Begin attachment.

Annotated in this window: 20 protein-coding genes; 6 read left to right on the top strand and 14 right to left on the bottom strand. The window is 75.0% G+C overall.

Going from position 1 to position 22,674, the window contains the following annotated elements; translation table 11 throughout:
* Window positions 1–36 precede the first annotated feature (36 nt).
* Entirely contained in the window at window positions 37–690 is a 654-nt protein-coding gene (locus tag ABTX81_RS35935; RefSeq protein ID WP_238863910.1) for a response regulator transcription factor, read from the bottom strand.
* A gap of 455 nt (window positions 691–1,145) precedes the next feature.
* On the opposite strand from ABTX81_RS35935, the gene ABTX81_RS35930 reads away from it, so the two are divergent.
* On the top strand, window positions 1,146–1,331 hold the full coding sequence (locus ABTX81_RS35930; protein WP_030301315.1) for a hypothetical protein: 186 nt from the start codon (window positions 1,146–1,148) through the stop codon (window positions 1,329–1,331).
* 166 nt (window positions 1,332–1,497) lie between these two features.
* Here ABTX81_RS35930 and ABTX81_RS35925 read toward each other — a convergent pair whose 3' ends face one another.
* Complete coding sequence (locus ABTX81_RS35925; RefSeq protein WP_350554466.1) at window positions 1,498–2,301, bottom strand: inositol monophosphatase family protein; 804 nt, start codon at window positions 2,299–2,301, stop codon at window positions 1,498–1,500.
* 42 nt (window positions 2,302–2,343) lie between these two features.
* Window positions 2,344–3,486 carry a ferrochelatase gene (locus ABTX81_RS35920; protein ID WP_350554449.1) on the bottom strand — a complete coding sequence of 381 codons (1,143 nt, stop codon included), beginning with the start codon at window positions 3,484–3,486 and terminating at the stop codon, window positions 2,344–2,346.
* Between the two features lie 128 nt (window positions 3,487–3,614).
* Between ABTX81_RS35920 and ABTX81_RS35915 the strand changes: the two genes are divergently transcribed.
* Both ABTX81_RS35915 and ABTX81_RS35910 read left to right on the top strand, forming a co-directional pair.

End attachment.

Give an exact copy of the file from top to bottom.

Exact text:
Annotated in this window: 20 protein-coding genes; 6 read left to right on the top strand and 14 right to left on the bottom strand. The window is 75.0% G+C overall.

Going from position 1 to position 22,674, the window contains the following annotated elements; translation table 11 throughout:
* Window positions 1–36 precede the first annotated feature (36 nt).
* Entirely contained in the window at window positions 37–690 is a 654-nt protein-coding gene (locus tag ABTX81_RS35935; RefSeq protein ID WP_238863910.1) for a response regulator transcription factor, read from the bottom strand.
* A gap of 455 nt (window positions 691–1,145) precedes the next feature.
* On the opposite strand from ABTX81_RS35935, the gene ABTX81_RS35930 reads away from it, so the two are divergent.
* On the top strand, window positions 1,146–1,331 hold the full coding sequence (locus ABTX81_RS35930; protein WP_030301315.1) for a hypothetical protein: 186 nt from the start codon (window positions 1,146–1,148) through the stop codon (window positions 1,329–1,331).
* 166 nt (window positions 1,332–1,497) lie between these two features.
* Here ABTX81_RS35930 and ABTX81_RS35925 read toward each other — a convergent pair whose 3' ends face one another.
* Complete coding sequence (locus ABTX81_RS35925; RefSeq protein WP_350554466.1) at window positions 1,498–2,301, bottom strand: inositol monophosphatase family protein; 804 nt, start codon at window positions 2,299–2,301, stop codon at window positions 1,498–1,500.
* 42 nt (window positions 2,302–2,343) lie between these two features.
* Window positions 2,344–3,486 carry a ferrochelatase gene (locus ABTX81_RS35920; protein ID WP_350554449.1) on the bottom strand — a complete coding sequence of 381 codons (1,143 nt, stop codon included), beginning with the start codon at window positions 3,484–3,486 and terminating at the stop codon, window positions 2,344–2,346.
* Between the two features lie 128 nt (window positions 3,487–3,614).
* Between ABTX81_RS35920 and ABTX81_RS35915 the strand changes: the two genes are divergently transcribed.
* Both ABTX81_RS35915 and ABTX81_RS35910 read left to right on the top strand, forming a co-directional pair.